Mishkin Berteig at Agile Advice writes an excellent essay on the seven core practices of being agile. Understanding these elements is the first step in getting past the hype and fud of the agility dilemna. Promoters of particular agile practices, as well as detractors use hyperbole and extreme examples to make their points. While very effective techniques for arguing, inspiring and motivating, hype and fud detract from learning, teaching and understanding.
Here’s Mishkin’s List, with our brief descriptions.
- Self-Organizing Team. An agile team executes with some level of autonomy – responsible to others, but internally self-regulating.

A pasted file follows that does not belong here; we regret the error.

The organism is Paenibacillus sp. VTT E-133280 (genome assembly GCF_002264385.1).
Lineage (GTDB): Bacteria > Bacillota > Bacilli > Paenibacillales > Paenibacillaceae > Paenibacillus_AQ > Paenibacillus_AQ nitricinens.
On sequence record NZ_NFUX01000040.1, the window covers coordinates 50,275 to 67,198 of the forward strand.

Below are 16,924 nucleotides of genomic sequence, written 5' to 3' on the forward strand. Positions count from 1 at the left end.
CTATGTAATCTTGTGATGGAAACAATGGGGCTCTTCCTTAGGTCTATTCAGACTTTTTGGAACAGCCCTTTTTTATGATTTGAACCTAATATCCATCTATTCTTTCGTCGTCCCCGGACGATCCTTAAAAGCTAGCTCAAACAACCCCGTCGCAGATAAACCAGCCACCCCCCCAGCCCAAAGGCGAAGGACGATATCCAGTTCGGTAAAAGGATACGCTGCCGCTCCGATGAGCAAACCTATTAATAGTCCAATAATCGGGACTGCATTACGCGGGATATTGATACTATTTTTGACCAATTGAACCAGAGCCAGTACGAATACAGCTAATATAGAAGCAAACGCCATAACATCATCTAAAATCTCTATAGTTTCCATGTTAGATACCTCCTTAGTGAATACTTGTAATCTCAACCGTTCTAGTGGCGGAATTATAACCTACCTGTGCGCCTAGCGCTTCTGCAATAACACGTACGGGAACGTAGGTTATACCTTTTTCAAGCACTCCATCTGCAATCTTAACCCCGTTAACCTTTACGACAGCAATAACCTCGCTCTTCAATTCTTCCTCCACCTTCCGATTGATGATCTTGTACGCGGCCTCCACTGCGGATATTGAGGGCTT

- Deliver Frequently. Incremental delivery is key to getting value to the stakeholders as early as possible – and getting valuable feedback incorporated into future development.
- Plan to Learn. Introspection and review of past performance is key to improving future performance.
- Communicate Powerfully. Intra-team communication is key to execution, while extra-team communication is key to the success of any project.
- Test Everything. Quality is an absolute objective – the only thing that supercedes functionality.
- Measure Value. The impact of the team’s work is the most important thing to measure.
- Clear The Path. Getting problems out of the way – not by avoiding them, but by eliminating them.
Mishkin goes into a fair amount of depth on each practice, including links to even more detail. Check out his essay.